Investing.com – The dollar hit a fresh one-week low against other major currencies on Friday, as concerns over the fate of a highly-anticipated U.S. tax reform bill continued to dampen demand for the greenback and an unexpected drop in U.S. consumer sentiment dampened optimism.
U.S. Senate Republicans unveiled a plan on Thursday which would reduce the corporate tax rate to 20% from 35% and make other significant changes to the individual tax system.
However, investors remain cautious as Senate Republican leaders said that they were considering postponing the implementation of the major corporate tax cut until 2019.
Meanwhile, a House tax reform bill, which differs from the Senate version, would be expected to take effect next year. If the Senate and House pass separate tax bills, lawmakers will have to reconcile them.
Adding fuel to the bears, consumer sentiment took a hit in November, according to preliminary data released on Friday.
Specifically, preliminary publication of the data for this month from the University of Michigan’s Consumer Survey Center showed that consumer sentiment fell to 97.8 when forecasts had suggested the index would remain unchanged at 100.7, while readings for current conditions and expectations also missed expectations.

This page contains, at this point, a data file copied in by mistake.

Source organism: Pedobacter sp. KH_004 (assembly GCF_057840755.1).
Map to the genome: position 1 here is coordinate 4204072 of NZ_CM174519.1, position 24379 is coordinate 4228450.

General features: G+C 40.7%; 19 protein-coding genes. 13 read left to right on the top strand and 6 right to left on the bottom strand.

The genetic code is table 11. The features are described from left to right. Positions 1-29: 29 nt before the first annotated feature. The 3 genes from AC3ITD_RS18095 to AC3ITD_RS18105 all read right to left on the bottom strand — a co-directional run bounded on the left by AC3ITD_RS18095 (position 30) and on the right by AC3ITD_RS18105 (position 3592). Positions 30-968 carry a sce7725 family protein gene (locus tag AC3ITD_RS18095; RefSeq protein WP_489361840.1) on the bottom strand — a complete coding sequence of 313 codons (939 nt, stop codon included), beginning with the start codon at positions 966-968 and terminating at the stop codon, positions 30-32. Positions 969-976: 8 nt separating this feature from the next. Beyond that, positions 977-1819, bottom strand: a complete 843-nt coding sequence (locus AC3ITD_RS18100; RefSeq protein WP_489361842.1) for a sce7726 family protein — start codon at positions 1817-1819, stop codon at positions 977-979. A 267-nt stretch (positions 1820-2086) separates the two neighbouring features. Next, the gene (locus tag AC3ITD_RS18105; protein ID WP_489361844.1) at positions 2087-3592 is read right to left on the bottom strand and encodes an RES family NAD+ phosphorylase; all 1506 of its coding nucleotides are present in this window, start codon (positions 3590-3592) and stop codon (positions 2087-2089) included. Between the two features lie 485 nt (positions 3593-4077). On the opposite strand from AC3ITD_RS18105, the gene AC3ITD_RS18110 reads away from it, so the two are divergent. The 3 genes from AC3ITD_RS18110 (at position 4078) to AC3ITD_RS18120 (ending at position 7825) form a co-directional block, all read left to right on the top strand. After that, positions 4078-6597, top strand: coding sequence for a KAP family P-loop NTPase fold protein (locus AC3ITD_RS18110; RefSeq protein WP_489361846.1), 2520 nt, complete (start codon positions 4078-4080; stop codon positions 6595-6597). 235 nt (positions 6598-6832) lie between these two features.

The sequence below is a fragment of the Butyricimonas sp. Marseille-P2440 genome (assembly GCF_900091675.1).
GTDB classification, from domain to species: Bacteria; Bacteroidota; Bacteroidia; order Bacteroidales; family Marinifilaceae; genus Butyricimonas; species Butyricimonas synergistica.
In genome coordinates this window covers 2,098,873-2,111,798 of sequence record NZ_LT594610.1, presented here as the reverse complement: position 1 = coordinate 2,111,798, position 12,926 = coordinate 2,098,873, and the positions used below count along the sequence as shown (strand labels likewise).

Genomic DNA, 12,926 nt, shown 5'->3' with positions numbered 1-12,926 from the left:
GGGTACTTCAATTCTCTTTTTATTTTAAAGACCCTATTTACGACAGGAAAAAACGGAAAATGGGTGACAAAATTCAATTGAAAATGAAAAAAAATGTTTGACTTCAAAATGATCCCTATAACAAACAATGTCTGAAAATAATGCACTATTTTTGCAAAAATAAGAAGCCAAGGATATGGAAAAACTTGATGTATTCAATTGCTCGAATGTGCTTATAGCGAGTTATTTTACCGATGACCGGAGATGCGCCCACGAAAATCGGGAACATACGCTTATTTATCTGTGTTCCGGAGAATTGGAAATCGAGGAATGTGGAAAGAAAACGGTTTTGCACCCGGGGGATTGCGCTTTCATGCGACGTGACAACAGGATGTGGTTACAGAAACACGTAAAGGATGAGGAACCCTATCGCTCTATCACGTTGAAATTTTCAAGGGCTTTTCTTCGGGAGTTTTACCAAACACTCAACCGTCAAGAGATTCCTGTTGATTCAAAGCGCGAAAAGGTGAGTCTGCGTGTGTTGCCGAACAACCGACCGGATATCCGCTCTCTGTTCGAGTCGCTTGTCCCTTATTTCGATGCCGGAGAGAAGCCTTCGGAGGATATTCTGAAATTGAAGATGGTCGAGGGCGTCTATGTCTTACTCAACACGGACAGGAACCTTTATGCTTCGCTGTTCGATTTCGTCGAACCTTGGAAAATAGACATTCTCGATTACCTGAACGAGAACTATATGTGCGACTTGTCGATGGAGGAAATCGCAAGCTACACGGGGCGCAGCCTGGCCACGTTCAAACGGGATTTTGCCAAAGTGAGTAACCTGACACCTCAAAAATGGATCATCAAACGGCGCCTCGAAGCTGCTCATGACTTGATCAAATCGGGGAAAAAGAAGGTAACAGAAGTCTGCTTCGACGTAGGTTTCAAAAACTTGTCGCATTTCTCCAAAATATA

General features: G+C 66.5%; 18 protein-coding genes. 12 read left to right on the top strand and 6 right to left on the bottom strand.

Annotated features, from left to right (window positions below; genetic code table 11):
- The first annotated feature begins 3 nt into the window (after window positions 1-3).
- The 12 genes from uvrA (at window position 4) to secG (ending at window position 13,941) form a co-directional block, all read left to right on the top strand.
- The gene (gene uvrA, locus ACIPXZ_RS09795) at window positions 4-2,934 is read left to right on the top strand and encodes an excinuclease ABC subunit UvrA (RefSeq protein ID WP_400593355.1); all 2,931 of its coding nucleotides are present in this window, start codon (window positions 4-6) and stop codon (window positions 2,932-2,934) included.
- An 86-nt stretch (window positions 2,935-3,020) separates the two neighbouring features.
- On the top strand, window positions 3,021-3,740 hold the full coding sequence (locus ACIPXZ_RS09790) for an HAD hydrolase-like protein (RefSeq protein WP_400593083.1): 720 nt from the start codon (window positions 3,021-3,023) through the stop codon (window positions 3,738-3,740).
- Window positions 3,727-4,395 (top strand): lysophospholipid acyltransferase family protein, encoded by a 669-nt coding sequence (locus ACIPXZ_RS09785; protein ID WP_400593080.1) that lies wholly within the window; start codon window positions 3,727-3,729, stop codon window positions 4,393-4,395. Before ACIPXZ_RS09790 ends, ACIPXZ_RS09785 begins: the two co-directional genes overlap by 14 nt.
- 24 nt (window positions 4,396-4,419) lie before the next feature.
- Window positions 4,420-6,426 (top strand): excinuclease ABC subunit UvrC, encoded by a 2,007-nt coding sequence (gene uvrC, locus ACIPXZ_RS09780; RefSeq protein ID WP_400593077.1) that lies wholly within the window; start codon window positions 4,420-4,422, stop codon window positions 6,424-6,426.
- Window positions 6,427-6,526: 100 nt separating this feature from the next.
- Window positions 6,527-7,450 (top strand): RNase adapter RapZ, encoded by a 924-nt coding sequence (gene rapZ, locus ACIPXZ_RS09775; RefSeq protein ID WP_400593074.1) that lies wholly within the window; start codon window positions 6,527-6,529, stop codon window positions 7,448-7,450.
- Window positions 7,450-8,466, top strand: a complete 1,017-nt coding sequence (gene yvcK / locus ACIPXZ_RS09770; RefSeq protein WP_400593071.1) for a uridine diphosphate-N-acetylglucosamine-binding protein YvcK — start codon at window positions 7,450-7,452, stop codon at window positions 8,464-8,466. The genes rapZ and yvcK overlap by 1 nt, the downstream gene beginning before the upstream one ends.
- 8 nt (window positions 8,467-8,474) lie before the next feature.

The U.S. dollar index, which measures the greenback’s strength against a trade-weighted basket of six major currencies, lost 0.07% at 94.34 by 11:17AM ET (16:17GMT), just off a one-week low of 94.16 hit earlier on Friday.
EUR/USD edged up 0.10% to 1.1653, while GBP/USD rose 0.46% to trade at 1.3206 after the UK Office for National Statistics said manufacturing and industrial production both increased by 0.7% in September and both beating expectations for a 0.3% uptick.
The positive data on the British economy seemed to offset renewed concerns that Brexit negotiations were unlikely to progress sufficiently in order to move forward towards trade talks in December. EU negotiator Michel Barnier gave the UK a two-week deadline on Friday to present an agreement on the financial settlement for Britain’s departure from the political and economic bloc.
Earlier Friday, in its quarterly monetary policy statement, the Reserve Bank of Australia downwardly revised growth expectations for December 2017 to 2.5% from 2-3% in the previous forecast issued in August.
However, the RBA said it expects the economy to expand at “a solid pace” over the next few years, citing positive labour market developments.
Meanwhile, USD/CAD recovered slightly after hitting its lowest level since the end of October, rebounding 0.05% to 1.2689.